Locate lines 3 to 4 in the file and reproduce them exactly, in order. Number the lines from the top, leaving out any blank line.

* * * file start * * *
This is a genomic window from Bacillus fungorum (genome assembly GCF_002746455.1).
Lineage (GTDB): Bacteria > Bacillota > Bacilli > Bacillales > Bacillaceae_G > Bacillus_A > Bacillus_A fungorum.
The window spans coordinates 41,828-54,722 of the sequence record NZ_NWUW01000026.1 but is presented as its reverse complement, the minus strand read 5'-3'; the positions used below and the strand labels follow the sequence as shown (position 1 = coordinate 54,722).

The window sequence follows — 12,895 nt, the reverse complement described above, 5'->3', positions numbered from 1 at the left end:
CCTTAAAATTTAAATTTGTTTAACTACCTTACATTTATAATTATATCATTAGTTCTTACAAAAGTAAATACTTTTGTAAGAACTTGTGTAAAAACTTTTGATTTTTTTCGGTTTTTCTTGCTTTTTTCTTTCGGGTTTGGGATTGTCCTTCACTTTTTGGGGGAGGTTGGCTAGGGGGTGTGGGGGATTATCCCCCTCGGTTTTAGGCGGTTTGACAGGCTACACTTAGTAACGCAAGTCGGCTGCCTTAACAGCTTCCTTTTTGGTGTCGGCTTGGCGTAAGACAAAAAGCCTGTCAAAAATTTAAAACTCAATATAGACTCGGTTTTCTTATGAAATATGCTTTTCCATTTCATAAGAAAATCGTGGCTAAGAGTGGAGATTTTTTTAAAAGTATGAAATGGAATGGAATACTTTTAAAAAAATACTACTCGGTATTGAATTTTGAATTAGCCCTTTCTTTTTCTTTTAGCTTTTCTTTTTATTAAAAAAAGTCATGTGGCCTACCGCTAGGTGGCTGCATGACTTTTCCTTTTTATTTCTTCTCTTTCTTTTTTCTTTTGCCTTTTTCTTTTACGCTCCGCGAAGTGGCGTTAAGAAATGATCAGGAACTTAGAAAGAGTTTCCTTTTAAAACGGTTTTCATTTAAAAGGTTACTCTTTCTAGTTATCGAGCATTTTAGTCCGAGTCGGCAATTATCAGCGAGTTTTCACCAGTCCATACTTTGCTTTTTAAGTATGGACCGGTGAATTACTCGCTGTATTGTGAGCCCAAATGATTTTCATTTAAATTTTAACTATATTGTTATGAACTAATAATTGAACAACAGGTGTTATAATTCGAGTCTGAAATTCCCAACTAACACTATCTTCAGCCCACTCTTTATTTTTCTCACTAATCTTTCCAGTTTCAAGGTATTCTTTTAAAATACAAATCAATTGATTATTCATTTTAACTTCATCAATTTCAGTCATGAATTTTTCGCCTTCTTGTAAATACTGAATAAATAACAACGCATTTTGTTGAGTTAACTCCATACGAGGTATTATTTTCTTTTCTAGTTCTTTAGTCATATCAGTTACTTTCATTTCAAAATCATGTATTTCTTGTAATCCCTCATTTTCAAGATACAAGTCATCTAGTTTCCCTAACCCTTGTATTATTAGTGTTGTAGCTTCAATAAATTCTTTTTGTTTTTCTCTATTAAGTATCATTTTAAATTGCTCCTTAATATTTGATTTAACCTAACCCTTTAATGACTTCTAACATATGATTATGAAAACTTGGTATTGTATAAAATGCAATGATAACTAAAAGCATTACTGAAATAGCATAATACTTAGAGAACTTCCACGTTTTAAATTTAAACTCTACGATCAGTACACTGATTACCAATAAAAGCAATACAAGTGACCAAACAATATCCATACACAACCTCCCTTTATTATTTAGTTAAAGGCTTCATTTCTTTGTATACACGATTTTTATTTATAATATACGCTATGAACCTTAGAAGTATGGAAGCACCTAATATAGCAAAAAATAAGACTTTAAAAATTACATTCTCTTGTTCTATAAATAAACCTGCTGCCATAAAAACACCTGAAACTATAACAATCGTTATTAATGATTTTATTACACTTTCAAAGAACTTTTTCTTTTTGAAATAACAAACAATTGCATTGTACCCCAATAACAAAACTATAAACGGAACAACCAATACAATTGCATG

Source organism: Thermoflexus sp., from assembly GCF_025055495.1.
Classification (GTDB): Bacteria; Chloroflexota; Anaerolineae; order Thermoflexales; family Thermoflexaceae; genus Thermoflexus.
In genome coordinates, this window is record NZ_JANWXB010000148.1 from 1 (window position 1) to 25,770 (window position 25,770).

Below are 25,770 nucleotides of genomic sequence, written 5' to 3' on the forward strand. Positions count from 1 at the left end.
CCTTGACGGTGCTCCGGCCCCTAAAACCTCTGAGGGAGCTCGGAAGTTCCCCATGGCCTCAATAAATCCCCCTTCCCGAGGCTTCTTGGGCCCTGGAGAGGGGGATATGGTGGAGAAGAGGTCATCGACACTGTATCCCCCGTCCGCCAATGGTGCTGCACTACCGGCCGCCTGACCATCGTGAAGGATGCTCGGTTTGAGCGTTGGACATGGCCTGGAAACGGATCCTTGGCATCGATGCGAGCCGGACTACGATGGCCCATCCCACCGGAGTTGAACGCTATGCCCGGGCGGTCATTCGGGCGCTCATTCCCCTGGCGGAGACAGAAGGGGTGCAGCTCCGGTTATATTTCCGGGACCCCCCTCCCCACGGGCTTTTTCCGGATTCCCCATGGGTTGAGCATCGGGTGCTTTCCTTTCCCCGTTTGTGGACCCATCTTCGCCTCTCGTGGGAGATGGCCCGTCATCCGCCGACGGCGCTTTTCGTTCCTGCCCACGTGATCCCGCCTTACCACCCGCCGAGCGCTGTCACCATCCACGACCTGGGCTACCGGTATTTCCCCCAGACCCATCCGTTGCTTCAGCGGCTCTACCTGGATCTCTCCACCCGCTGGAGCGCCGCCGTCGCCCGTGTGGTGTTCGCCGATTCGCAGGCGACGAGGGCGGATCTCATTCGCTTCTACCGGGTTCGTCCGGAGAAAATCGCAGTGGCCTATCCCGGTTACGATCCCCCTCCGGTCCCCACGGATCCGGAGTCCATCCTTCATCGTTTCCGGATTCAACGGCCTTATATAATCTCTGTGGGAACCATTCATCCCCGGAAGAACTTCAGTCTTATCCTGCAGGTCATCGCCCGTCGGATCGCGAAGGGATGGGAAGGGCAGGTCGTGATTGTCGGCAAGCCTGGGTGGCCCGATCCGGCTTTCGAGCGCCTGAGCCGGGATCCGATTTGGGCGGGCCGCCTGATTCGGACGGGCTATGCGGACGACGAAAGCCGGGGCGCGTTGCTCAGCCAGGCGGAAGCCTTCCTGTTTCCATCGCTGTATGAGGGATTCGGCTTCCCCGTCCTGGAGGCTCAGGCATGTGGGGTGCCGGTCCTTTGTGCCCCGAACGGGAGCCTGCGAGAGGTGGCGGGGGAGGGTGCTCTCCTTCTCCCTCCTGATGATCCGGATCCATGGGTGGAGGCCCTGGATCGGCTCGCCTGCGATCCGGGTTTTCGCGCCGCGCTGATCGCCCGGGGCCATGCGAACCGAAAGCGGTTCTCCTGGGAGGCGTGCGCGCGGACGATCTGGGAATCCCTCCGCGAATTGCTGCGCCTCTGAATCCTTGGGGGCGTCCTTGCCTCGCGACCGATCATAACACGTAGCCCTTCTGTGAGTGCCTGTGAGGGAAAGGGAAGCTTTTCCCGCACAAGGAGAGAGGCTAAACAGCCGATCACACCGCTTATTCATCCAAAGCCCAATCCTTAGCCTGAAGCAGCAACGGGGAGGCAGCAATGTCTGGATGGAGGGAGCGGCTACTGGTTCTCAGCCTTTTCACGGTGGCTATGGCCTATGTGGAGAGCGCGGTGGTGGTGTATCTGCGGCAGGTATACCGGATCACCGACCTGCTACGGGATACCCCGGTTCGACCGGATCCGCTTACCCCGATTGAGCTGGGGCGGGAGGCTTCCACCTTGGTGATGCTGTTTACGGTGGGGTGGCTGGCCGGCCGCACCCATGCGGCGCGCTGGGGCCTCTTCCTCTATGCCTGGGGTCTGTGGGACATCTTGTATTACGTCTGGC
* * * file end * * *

The window spans coordinates 41,828-54,722 of the sequence record NZ_NWUW01000026.1 but is presented as its reverse complement, the minus strand read 5'-3'; the positions used below and the strand labels follow the sequence as shown (position 1 = coordinate 54,722).

The window sequence follows — 12,895 nt, the reverse complement described above, 5'->3', positions numbered from 1 at the left end: